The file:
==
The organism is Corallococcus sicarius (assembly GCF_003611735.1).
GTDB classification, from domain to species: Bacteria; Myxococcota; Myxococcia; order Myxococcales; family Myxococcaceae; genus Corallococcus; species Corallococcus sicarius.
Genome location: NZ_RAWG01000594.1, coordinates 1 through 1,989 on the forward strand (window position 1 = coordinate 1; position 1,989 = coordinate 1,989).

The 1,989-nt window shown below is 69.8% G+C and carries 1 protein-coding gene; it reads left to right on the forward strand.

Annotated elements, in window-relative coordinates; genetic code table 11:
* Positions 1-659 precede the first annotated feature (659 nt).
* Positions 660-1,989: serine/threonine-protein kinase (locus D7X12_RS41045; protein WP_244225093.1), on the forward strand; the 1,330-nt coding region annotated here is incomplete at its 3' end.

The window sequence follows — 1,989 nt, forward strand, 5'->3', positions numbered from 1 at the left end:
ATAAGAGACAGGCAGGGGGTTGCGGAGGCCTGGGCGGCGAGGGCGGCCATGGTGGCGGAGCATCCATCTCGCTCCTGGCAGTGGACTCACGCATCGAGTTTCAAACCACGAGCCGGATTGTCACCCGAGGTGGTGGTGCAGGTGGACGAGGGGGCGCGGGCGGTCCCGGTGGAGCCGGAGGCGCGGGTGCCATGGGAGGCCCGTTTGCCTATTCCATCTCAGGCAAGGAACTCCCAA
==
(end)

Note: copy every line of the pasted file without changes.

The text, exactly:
The organism is Corallococcus sicarius (assembly GCF_003611735.1).
GTDB classification, from domain to species: Bacteria; Myxococcota; Myxococcia; order Myxococcales; family Myxococcaceae; genus Corallococcus; species Corallococcus sicarius.
Genome location: NZ_RAWG01000594.1, coordinates 1 through 1,989 on the forward strand (window position 1 = coordinate 1; position 1,989 = coordinate 1,989).

The 1,989-nt window shown below is 69.8% G+C and carries 1 protein-coding gene; it reads left to right on the forward strand.

Annotated elements, in window-relative coordinates; genetic code table 11:
* Positions 1-659 precede the first annotated feature (659 nt).
* Positions 660-1,989: serine/threonine-protein kinase (locus D7X12_RS41045; protein WP_244225093.1), on the forward strand; the 1,330-nt coding region annotated here is incomplete at its 3' end.

The window sequence follows — 1,989 nt, forward strand, 5'->3', positions numbered from 1 at the left end:
ATAAGAGACAGGCAGGGGGTTGCGGAGGCCTGGGCGGCGAGGGCGGCCATGGTGGCGGAGCATCCATCTCGCTCCTGGCAGTGGACTCACGCATCGAGTTTCAAACCACGAGCCGGATTGTCACCCGAGGTGGTGGTGCAGGTGGACGAGGGGGCGCGGGCGGTCCCGGTGGAGCCGGAGGCGCGGGTGCCATGGGAGGCCCGTTTGCCTATTCCATCTCAGGCAAGGAACTCCCAA